none of which is “optimal.” At the level of a firm, the advantages of centralization in “urgent” situations typically outweigh the costs. But I don’t think the argument scales up very far. In the case of a city, region, or country, the central coordinator lacks specific knowledge, appropriate incentives, and ex post accountability, which likely makes centralization a cure worse than the disease. Certainly the US government’s reaction to the 2008 financial crisis, which made a bad situation worse, does not inspire confidence.
Sintetia: What can economic theory teach us about how to determine the optimal financial structure of firms?
Klein: At best economic theory can help entrepreneurs identify tradeoffs, e.g., between debt and equity, concentrated and dispersed ownership, internal capital markets and arms-length finance, etc. As with organizational structure, no financial structure is “optimal”; we are always choosing among imperfect alternatives. I should add that modern corporate finance has begun to take organizational issues more seriously, though there is still a lot of research (and teaching and outreach) that treats management and governance as a black box.
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Sintetia: Does monetary policy have an important impact on this in general, and the Fed policies of the recent decade and current days in particular?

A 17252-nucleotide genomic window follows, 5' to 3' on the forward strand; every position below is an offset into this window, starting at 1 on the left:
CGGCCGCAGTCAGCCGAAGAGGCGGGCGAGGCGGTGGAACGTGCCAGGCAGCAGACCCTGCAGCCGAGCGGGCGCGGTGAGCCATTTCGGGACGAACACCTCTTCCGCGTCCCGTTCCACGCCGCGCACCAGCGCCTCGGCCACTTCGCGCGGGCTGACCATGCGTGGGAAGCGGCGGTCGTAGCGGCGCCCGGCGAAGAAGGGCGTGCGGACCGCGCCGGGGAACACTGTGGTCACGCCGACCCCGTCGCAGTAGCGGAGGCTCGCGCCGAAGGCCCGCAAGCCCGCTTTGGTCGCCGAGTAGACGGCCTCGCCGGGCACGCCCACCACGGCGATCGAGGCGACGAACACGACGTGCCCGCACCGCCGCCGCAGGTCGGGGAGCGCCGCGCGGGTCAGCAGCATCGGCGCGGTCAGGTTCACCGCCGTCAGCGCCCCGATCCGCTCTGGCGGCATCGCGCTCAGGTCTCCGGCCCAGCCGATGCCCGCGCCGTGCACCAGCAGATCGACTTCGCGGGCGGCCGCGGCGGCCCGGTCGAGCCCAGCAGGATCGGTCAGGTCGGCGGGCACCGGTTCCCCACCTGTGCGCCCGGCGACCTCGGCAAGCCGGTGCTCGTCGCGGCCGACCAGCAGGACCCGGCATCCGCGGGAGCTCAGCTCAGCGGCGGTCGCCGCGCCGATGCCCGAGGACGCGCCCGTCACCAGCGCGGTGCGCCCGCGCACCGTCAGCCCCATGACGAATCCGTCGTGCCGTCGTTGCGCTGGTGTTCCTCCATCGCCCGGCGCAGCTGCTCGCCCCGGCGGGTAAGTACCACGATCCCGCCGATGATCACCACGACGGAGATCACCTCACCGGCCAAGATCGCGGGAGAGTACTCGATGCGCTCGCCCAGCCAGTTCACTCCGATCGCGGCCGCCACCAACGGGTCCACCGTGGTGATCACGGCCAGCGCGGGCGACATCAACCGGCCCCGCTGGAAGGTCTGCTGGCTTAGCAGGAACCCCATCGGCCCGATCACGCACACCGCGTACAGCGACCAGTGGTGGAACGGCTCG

Klein: Monetary policy does have some important microeconomic consequences. Low interest rates, and “easy-money” policies more generally, tend to distort entrepreneurial incentives. As emphasized in the “Austrian” business cycle theories of Mises and Hayek, monetary stimulus encourages entrepreneurs to invest in capital-intensive, long-term production processes, even if these wouldn’t be chosen under normal conditions. Expansionary monetary policy also introduces “noise” into the price mechanisms — prices not only rise on average, but relative prices change more frequently and less predictably — which increases the cost of contracting and makes firms more likely to internalize activities they would have otherwise procured on the market. Finally, both monetary and fiscal stimulus, along with bailouts and other subsidies, reward unsuccessful entrepreneurs at the expense of successful ones, to the detriment of the economy as a whole. (Our 2009 article in Strategic Organization, with Rajshree Agarwal and Jay Barney, elaborates on these points.)
Sintetia: What lessons can your approach teach long-term equity investors (e.g., on how to identify sustainable competitive advantages (‘moats’) or other issues related to the importance of the management team)?
Klein: Successful entrepreneurial judgment is difficult to identify ex ante — otherwise it wouldn’t be entrepreneurial judgment! Our approach suggests that quantitative, predictive models are unlikely to be successful in the long run; investors should rely on their own, specific understanding of particular firms and markets, and trust their gut instincts.